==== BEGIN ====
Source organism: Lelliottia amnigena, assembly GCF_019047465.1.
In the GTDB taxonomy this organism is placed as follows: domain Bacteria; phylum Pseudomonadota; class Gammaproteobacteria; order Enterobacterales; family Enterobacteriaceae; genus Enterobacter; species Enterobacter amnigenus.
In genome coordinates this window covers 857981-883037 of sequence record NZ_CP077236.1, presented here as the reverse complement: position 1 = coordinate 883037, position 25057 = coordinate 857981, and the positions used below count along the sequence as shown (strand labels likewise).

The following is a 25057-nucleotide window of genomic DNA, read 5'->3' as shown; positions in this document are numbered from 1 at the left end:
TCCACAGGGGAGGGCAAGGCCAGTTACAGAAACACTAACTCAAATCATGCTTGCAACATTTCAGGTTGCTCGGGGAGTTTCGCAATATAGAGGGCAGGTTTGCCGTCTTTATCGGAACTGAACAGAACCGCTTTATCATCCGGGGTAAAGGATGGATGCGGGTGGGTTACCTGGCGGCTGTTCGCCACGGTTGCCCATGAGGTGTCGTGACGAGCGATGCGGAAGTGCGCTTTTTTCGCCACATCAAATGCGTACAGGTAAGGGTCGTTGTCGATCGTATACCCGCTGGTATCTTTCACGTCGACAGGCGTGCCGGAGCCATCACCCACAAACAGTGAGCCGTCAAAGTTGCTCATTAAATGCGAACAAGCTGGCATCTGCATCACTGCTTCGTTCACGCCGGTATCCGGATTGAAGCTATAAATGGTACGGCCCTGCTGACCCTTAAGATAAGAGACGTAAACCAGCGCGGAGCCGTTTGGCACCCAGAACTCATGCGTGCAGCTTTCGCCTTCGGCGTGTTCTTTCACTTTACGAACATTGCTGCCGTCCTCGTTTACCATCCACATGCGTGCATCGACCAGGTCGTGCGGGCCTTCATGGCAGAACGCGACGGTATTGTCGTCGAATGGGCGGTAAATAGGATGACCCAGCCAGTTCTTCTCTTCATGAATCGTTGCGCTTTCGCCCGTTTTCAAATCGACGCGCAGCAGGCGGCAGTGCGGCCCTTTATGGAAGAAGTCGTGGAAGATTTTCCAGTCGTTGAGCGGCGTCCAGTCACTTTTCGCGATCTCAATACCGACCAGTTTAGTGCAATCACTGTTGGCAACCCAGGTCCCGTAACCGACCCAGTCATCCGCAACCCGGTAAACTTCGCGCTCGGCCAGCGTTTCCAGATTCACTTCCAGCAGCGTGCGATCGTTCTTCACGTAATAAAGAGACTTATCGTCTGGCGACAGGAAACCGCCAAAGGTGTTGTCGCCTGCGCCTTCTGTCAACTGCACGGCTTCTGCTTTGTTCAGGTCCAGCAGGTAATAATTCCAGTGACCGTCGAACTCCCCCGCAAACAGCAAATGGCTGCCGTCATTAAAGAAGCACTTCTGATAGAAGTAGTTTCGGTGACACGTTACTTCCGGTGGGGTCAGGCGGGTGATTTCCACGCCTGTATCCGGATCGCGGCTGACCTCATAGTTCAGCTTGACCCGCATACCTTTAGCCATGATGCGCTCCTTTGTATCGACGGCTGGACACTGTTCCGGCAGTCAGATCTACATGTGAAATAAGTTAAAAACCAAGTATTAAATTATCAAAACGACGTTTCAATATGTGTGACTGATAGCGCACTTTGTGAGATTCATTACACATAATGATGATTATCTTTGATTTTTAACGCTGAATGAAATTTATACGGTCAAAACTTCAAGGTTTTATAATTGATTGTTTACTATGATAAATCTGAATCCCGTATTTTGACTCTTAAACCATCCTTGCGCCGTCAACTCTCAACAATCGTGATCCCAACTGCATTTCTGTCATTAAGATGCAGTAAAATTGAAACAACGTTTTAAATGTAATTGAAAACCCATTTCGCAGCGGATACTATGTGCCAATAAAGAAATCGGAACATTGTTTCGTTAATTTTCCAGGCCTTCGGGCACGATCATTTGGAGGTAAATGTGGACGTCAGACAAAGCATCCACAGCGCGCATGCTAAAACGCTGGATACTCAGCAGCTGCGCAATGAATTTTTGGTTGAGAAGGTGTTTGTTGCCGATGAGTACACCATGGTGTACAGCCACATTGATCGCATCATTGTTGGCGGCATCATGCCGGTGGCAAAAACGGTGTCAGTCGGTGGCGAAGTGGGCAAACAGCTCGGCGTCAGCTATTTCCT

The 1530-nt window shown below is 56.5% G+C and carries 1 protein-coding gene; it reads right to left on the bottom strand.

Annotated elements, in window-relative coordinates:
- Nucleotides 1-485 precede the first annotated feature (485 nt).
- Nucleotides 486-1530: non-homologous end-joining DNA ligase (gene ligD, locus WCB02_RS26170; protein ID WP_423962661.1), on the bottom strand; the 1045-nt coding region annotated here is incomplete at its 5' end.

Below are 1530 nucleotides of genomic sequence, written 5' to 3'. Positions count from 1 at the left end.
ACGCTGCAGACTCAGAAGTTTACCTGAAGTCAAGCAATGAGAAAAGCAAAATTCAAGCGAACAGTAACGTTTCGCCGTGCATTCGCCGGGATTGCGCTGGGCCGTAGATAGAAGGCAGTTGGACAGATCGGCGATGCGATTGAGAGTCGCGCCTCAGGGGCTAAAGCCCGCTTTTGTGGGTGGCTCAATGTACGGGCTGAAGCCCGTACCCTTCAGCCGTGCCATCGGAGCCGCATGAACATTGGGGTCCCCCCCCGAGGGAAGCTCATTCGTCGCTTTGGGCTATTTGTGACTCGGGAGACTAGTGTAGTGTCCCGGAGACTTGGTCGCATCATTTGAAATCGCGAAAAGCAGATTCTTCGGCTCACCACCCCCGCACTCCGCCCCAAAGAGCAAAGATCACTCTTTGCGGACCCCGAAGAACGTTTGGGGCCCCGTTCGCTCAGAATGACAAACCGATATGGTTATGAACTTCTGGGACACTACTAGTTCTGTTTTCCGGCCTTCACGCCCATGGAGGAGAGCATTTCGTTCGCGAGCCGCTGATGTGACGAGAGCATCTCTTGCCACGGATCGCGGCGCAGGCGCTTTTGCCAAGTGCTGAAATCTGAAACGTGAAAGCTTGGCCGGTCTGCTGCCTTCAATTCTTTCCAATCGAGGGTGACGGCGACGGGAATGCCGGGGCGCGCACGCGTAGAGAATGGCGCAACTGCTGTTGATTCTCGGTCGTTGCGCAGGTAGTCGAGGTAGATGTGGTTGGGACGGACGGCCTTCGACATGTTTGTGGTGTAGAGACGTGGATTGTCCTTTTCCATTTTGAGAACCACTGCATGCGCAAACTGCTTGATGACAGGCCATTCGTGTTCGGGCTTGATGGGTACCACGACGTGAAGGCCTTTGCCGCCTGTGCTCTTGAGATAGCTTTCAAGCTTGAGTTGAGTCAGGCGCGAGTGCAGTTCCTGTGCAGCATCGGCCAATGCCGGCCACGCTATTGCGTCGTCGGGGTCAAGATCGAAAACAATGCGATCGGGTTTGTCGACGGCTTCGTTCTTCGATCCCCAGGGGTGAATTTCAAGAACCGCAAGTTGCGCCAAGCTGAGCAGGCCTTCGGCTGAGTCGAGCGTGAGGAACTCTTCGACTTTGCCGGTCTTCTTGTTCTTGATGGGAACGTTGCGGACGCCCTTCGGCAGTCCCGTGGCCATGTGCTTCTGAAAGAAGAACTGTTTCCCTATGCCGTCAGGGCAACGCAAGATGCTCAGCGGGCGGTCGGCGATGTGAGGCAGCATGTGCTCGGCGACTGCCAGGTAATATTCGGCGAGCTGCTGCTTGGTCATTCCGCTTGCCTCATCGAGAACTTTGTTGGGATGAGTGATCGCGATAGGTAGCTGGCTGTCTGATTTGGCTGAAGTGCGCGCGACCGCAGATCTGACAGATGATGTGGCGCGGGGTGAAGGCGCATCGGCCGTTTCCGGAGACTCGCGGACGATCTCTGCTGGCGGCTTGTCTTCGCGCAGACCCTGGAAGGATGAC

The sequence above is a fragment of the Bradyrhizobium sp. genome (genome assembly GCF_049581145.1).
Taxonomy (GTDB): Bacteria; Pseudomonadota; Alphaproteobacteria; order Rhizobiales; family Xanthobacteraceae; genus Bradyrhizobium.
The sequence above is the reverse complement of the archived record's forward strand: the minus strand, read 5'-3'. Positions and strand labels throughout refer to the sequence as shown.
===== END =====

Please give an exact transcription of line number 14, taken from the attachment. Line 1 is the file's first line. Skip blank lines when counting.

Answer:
The sequence above is the reverse complement of the archived record's forward strand: the minus strand, read 5'-3'. Positions and strand labels throughout refer to the sequence as shown.